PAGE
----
The drive to tackle child obesity has stalled with a raft of measures stuck in Brexit backlog, it is being claimed.
A ban on energy drink sales to under-16s, clearer calorie labelling and a crackdown on junk food advertising were all promised by ministers when they launched the revamped obesity strategy.
But a year on none of the key measures has been introduced in England.
Both Labour and campaigners said it showed progress had stopped - but the government said it was still on track.
Among the steps being highlighted by Labour and the Obesity Health Alliance are:
The amount of sugar in baby food should be restricted and parents should give their young children more vegetables to stop them developing a sweet tooth, a report from child health experts says.
It warns that even baby food marked "no added sugar" often contains sugars from honey or fruit juice.
Parents should offer bitter flavours too, the Royal College of Paediatrics and Child Health recommends.
This will guard against tooth decay, poor diet and obesity.
The recommendation is one of many included in a report on how to improve the health of children in the UK.
Reducing child obesity is a key priority in all parts of the UK, with England and Scotland committing to halving rates by 2030.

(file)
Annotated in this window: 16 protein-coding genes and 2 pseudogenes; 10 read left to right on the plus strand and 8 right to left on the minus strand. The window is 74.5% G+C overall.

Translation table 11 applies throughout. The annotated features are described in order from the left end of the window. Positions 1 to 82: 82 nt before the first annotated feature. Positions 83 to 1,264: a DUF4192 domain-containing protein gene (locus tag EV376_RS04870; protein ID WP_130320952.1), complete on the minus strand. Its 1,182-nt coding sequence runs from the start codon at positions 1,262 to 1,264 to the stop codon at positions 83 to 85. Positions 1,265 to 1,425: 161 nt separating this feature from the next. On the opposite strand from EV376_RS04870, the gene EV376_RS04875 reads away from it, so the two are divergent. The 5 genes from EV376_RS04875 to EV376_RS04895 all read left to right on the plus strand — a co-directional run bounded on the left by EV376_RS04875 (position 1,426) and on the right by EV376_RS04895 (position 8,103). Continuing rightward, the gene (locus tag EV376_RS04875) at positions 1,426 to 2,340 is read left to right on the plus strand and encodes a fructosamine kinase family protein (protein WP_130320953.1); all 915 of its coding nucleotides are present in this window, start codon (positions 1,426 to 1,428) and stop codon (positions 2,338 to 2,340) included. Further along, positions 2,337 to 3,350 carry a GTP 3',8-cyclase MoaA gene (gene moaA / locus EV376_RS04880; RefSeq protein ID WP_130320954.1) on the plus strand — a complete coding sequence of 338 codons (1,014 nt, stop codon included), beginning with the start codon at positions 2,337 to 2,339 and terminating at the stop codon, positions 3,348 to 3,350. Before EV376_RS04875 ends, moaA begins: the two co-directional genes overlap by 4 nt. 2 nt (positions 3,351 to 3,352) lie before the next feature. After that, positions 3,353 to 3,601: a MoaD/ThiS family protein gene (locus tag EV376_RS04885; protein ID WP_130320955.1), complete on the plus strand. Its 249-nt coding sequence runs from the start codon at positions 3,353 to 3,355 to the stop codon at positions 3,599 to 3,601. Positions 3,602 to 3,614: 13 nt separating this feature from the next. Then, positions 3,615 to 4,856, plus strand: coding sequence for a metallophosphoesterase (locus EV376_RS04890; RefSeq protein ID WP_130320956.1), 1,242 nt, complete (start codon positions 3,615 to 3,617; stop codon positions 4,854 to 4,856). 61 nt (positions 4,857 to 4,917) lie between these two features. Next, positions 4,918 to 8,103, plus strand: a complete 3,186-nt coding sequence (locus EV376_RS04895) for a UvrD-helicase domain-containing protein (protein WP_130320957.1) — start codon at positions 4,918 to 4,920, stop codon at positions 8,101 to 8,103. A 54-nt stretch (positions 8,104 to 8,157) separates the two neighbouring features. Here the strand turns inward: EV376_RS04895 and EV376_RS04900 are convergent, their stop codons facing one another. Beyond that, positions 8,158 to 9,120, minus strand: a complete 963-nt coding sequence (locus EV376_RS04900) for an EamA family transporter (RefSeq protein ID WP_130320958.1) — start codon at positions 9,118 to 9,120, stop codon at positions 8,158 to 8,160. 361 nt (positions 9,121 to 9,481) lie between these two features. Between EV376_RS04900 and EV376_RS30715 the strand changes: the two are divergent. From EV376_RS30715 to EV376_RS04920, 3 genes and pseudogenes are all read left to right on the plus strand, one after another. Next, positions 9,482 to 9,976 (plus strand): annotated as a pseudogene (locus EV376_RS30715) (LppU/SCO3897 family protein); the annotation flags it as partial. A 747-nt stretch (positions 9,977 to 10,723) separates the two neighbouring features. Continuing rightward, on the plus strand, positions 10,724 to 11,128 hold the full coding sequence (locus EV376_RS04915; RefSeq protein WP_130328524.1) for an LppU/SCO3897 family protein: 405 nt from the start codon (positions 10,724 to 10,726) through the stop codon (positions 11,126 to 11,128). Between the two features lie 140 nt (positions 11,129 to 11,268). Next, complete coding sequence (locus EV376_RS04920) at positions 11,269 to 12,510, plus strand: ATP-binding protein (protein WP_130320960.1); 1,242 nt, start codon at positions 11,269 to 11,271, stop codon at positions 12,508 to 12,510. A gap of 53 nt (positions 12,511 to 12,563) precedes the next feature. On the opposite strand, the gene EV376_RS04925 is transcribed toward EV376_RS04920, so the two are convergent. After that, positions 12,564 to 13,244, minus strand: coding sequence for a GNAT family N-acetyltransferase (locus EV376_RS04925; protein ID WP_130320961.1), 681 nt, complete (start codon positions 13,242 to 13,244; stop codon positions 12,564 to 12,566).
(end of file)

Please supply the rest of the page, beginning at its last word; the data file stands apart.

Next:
Dalam rangka memperingati 40 tahun Alma - Ata, PAHO mengadakan Forum Regional “Kesehatan Universal di Abad 21: 40 tahun Alma - Ata” pada 11-12 Desember 2017, di Quito, Ekuador. Sebagai bagian dari gerakan regional ini, Direktur PAHO Dr. Carissa F. Etienne mengadakan Komisi Tingkat Tinggi: Kesehatan Universal di Abad ke-21: 40 Tahun Alma-Ata, dipimpin oleh Dr. Michelle Bachelet serta Duta Besar Nestor Mendez, dan membuat terdiri dari sekelompok pakar regional lintas disiplin, dengan perwakilan dari masyarakat dan akademisi, serta aktor politik, termasuk mantan menteri kesehatan, pemimpin serikat pekerja, dan berbagai gerakan sosial.
There are very few maternal healthcare clinics left in a country that has been torn by five years of civil war, and many of the existing facilities are poorly equipped.
Yvette Cravins knew something was wrong after her second baby was born. More than a week after leaving the hospital, she went to the emergency room and told doctors she was in terrible pain. They provided some pain treatment and told her she was just tired and should return home.
"My initial symptoms were dismissed and my health concerns were diminished," Cravins, who is now chief of staff to Rep. Lacy Clay, D-Mo., said recently outside the Capitol.